Vascular CyPA, not bone marrow-derived CyPA, is essential for AAA formation
CyPA has been reported to play a crucial role in regulating the survival, proliferation, and differentiation of antigen-presenting cells by augmenting antigen uptake and presentation27. CyPA has also been reported to stimulate migration of bone marrow-derived cells in vitro22. Hematopoietic cells, especially macrophages, are involved in AAA formation4,24. We hypothesized that CyPA deficiency may impair macrophage differentiation and activation and thus prevent AAA formation by AngII. To test this possibility, Ppia+/+ GFP+ bone marrow cells were transplanted into irradiated Apoe−/− mice or Apoe−/−Ppia−/− mice. After 42 d of engraftment the mice were treated with AngII. There was no significant difference in the reconstitution ratio (%GFP+ cells in the peripheral blood) in GFP+ marrow-transplanted Apoe−/−Ppia−/− mice compared with GFP+ marrow-transplanted Apoe−/− mice (99.5 ± 0.3% vs. 99.6 ± 0.2%, respectively). There was no significant difference in the blood pressure of chimeric mice (Supplement Table 1b). However, the number of bone marrow-derived inflammatory cells (GFP+CD45+ double-positive cells) present in the aortic wall was significantly less in Apoe−/−Ppia−/− mice compared with Apoe−/− mice (Fig. 3a–c). Parenthetically, we observed both GFP+CD45+ cells and GFP+CD45 cells in the AAA lesions after AngII infusion. Recent papers have shown that both non-hematopoietic cells (CD45) and hematopoietic cells (CD45+), are mobilized from the bone marrow, and contribute to remodeling of the vascular wall. The presence of GFP+CD45 cells in AngII-induced AAA lesions suggested that CyPA plays a crucial role in recruiting non-hematopoietic cells from the bone marrow. The number of bone marrow-derived macrophages (GFP+Mac-1+) was also significantly less in the Apoe−/−Ppia−/− recipient mice (Supplement Fig. 3a–c).
Figure 3
Figure 3
Bone marrow (BM) reconstitution shows key role for vascular-derived CyPA in AAA formation. Ppia+/+ BM cells (GFP+) were transplanted into irradiated Apoe−/− or Apoe−/−Ppia−/− mice as described. (a,b) Representative (more ...)
Migration of bone marrow-derived cells into the media was frequently observed in Apoe−/− recipient mice (Fig. 3d, arrows). In contrast, there were few GFP+ cells in the media of Apoe−/−Ppia−/− recipient mice (Fig. 3e,f), suggesting the importance of VSMC-derived CyPA for inflammatory cell migration. Furthermore, microvessel formation assessed by PECAM-1 staining was significantly less in Apoe−/−Ppia−/− recipient mice (Fig. 3d,e,g), supporting the concept that the reduced inflammatory responses in Apoe−/−Ppia−/− mice are due to CyPA deficiency. Consistent with this idea, the incidence of AAA was 56% in Ppia+/+ marrow-transplanted Apoe−/− mice (Fig. 3h), versus 0% in Apoe−/−Ppia−/− mice after transplantation of Ppia+/+ bone marrow cells. Finally, we prepared chimeric mice with Ppia−/− bone marrow (Supplement Fig. 3d). The incidence of AAA was 60% in Ppia−/− marrow-transplanted Apoe−/− mice, while the incidence of AAA in Apoe−/−Ppia−/− mice was still 0%. These data suggest that CyPA expression by vascular cells, rather than bone marrow-derived cells, is critical for development of AAA.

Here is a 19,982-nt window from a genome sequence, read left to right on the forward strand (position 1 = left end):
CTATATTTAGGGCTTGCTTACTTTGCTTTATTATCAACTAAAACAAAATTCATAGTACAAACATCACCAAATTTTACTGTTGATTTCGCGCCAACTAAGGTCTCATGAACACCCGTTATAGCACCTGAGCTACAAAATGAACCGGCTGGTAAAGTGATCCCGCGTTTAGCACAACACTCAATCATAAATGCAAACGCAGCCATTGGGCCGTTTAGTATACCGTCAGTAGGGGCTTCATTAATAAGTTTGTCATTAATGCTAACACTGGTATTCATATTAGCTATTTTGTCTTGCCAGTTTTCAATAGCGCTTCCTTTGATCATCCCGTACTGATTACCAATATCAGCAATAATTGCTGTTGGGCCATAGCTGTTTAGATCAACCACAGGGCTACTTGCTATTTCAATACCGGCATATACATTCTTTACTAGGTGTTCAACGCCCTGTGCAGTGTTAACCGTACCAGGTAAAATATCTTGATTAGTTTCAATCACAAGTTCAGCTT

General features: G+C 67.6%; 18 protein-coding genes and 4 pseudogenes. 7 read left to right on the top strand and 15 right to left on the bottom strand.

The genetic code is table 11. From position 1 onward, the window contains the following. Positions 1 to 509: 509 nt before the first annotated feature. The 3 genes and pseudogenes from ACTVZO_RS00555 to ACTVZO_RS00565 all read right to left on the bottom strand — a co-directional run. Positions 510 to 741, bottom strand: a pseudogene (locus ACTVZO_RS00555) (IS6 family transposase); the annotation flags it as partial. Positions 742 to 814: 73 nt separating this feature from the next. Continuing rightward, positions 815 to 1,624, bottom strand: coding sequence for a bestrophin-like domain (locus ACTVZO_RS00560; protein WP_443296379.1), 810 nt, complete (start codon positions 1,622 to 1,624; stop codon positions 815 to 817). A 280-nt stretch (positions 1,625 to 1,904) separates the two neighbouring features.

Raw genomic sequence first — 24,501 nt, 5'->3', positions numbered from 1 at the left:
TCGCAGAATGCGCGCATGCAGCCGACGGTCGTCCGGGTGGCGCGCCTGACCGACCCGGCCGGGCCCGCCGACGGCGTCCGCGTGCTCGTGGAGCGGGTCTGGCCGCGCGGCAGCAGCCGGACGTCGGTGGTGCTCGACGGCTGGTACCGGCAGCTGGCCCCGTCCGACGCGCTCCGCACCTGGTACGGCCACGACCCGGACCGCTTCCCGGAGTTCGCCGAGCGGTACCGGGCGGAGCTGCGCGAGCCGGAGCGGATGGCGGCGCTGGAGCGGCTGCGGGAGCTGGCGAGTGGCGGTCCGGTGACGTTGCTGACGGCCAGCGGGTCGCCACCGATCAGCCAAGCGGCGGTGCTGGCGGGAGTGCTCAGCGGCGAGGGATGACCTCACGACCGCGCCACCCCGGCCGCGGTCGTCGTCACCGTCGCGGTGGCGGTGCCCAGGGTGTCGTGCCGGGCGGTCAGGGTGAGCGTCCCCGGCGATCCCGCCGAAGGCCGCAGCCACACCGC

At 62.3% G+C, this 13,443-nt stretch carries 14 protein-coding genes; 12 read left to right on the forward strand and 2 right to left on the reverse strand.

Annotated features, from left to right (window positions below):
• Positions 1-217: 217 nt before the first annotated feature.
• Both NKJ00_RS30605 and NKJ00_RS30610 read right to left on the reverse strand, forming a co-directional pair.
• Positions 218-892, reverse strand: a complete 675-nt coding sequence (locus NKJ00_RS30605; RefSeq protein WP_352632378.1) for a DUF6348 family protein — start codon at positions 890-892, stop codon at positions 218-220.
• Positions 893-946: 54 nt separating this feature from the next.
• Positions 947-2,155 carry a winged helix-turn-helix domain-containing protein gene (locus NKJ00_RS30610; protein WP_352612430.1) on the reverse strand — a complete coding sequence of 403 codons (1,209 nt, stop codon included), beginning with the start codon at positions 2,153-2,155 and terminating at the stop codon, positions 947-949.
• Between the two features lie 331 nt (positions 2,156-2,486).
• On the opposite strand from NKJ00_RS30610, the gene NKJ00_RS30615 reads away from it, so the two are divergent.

CyPA deficiency prevents AngII-induced MMP activation in vivo and in vitro
AAA development and aortic rupture depend on macrophage-derived MMP-9 and VSMC-derived MMP-224,28,29, which are enzymatically cleaved and activated by MT1-MMP30. Secreted CyPA may activate MMPs through the extracellular MMP protein inducer (EMMPRIN)31. Therefore, we anticipated decreased MMP activity in the absence of CyPA. We performed western blotting for MMP-2 using a MMP-2 mouse monoclonal antibody that recognizes the ~72 kDa latent and the 66 kDa active forms of MMP-2. Western blotting revealed significantly reduced MMP-2 activity in Ppia−/− VSMC after AngII treatment (Supplement Fig. 4a). MT1-MMP expression in the VSMC membrane fraction revealed a significant increase in WT VSMC compared with Ppia−/− VSMC in response to AngII treatment (Supplement Fig. 4b), suggesting a key role for CyPA in MT1-MMP translocation to the cell membrane. Consistent with these findings, AngII-induced activation of MT1-MMP was significantly elevated in WT VSMC compared with Ppia−/− VSMC (Supplement Fig. 4c). We next studied MMP function in the aortas of Apoe−/− and Apoe−/−Ppia−/− mice. Basal expression of MT1-MMP was low in the aortas of Apoe−/− and Apoe−/−Ppia−/− mice (Fig. 4a). While MT1-MMP expression was significantly increased in the aortas of both Apoe−/− and Apoe−/−Ppia−/− mice after AngII infusion (Fig. 4a), the increase was significantly less in aortas from Apoe−/−Ppia−/− mice. Organ culture of Apoe−/− mice aortas after AngII infusion showed high activities of proMMP-9, proMMP-2 and activated MMP-2 by zymography in conditioned media (Fig. 4b). In contrast, there was no MMP activity in conditioned media from Apoe−/−Ppia−/− mice after AngII-treatment (Fig. 4b). In situ zymography supported these observations (Fig. 4c). MMP activity was negligible in saline-treated aortas (green fluorescence). Following AngII-treatment, the media and adventitia of Apoe−/− mice showed much higher MMP activity compared to Apoe−/−Ppia−/− mice (Fig. 4c). Interestingly, the ruptured aorta of Apoe−/− mice revealed tremendous MMP activity, especially in the false lumen.